A Travellerspoint blog

Cave Cay

sunny 77 °F

Well, it seemed like a good idea at the time, and it will probably work out OK. We needed a plan to secure the boat during an extended stretch of bad weather. So, we decided (a) to head here, to Cave Cay, and to lay over here until Sunday morning and then head out the cut and south to Emerald Bay on Grand Exuma Cay.

Along the way we saw another boat with a beautiful spinnaker out. Went back and checked ... it's the same boat that I put in the blog before. I always think that the folks on this boat are real sailors, in ways that we are not. I doubt that 1 in 100 cruising sailboats has a spinnaker on board, and fewer, if they have one, are ready to use it. But, when deployed, these sails are things of beauty.


Cave Cay is another Field of Dreams. Some hopeful soul has spent millions acquiring the island, putting in a marina, putting in a reverse osmosis water system and pipes, putting in a power generation system and running wires, building a marina, building an air strip, putting up work buildings, offices, cottages and houses all on the premise that there are scads of rich people that want to fly their private planes to their boats, stay in their expensive houses and drink themselves stupid while fishing. If you build it, they will come: a great premise in 2007 that is majorly strained in 2012. The cash flow on this place is so far negative that the entire world might run out of red ink. But, it's not my money, so, what do I care. This is capitalism at work, except that everybody had exactly the same idea and the number of places that are underwater financially is large.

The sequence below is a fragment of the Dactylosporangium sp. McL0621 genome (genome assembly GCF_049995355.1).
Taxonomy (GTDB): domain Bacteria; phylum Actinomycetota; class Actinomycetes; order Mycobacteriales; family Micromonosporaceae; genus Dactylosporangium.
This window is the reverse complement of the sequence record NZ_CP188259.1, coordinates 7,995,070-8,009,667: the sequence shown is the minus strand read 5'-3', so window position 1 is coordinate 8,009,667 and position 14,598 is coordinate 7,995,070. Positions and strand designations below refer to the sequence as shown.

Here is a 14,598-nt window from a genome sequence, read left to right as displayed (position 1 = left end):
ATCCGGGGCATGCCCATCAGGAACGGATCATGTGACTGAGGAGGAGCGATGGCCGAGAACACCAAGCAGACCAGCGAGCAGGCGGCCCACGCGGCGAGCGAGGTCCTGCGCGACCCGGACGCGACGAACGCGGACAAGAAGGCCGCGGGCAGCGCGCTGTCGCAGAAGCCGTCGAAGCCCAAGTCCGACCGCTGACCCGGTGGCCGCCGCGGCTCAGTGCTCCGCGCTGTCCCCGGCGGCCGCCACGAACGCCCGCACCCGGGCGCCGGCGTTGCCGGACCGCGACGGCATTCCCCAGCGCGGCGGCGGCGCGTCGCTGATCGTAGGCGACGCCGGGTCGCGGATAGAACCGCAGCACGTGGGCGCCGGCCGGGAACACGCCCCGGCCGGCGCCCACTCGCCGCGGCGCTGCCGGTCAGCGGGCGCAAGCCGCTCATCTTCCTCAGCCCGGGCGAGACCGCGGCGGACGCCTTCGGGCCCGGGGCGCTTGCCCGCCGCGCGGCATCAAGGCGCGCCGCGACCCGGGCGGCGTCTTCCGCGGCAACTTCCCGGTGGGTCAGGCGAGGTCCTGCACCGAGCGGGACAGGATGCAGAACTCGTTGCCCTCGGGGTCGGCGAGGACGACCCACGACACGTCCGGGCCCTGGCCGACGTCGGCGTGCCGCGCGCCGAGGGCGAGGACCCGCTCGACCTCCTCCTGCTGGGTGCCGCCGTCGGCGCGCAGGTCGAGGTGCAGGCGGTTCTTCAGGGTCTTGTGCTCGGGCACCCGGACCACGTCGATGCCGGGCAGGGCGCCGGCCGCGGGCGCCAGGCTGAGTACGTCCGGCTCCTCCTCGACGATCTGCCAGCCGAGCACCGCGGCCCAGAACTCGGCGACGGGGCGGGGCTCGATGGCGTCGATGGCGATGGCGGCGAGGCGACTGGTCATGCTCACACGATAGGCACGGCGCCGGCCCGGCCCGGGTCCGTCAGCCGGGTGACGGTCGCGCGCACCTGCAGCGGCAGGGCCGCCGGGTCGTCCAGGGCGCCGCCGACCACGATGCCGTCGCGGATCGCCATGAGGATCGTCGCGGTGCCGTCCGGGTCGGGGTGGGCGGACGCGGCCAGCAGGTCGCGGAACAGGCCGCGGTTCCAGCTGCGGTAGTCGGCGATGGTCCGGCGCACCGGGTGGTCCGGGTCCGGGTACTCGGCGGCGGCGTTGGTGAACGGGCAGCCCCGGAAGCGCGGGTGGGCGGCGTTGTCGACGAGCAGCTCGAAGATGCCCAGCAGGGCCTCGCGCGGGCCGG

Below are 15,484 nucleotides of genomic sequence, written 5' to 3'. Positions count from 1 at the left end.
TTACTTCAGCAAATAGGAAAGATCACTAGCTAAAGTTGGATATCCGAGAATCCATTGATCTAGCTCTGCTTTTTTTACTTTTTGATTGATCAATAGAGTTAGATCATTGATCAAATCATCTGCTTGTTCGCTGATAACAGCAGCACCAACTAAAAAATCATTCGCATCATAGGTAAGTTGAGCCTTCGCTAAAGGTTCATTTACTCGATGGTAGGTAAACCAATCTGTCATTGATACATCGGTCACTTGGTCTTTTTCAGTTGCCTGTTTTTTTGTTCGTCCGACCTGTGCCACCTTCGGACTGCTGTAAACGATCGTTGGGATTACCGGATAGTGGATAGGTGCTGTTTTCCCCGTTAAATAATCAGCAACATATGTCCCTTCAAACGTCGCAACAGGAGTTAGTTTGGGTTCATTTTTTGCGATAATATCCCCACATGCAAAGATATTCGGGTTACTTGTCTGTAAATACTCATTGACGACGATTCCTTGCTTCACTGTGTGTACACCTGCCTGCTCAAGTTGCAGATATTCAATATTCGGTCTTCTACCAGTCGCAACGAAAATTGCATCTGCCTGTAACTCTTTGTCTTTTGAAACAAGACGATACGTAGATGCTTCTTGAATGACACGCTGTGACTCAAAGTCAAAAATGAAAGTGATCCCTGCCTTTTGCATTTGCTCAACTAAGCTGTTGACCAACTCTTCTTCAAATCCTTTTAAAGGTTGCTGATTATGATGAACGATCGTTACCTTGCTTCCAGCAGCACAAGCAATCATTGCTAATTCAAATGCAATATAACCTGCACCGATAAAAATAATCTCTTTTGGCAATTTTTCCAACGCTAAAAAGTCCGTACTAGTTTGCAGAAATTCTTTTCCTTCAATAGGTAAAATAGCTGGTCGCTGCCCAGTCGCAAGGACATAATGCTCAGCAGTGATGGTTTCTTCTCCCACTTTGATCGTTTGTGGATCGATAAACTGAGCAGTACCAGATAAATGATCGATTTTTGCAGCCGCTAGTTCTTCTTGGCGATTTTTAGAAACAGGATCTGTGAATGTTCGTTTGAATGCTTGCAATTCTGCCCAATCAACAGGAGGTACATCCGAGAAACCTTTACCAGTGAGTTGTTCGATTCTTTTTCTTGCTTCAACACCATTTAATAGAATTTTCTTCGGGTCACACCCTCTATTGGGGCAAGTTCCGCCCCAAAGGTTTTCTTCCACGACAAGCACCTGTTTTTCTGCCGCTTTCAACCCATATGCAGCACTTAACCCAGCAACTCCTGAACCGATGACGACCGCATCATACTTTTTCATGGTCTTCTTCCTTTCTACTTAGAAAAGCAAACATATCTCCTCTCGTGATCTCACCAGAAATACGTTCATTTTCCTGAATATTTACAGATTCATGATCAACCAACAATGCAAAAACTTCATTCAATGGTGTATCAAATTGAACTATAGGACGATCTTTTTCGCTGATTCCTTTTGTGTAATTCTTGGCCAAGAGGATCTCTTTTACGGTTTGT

This natural harbor is one of the best that we have seen, equaling Great Harbour, though much smaller. The dock master does not know if the cut into the harbor is man made or not; from the water level up it seems to be nature's work. When Irene came through, the boats here had very few problems; this is a natural hurricane hole of the first order.

When we had BBQ at Lorraine's, back in Black Point Settlement, Great Guana Cay, there were four boats that "made" the table. Three of those boats are here, although one has too much draft to enter the harbor and is anchored outside; the other is right next to us. We arrived in mid afternoon and there was one other boat in the marina: the owner's. Now there are three boats, not exactly a crowd, with room for at least 15 to 20.

Our thoughts were: the weather is going to offer a one day window to head south on the windward side, Sunday. Cave Cay has a good cut on the south end, is the farthest south you can head to the windward side, and offers good shelter for the wait. We have planned to lay over here and then head south to Emerald Bay, a marina on Grand Exuma Cay, some miles north of George Town that offers a deal: it's a high dollar place to stay but they offer dockage at $1.00/ft. with no services, e.g. water and electricity. The only place we know of that is even close is Dudley's Marina in Swansboro, NC at $0.75/ft. with services. So, basically, we will "anchor at the dock," we hope, and wait for the weather to break.

So, after all that planning and rationalization, we decided to leave on Saturday morning, concerned about the prospect of the marina filling up and leaving us, with reservations, but without a plan to ride out the high pressure front.

Posted by sailziveli 19:45 Archived in Bahamas Tagged boats boating bahamas

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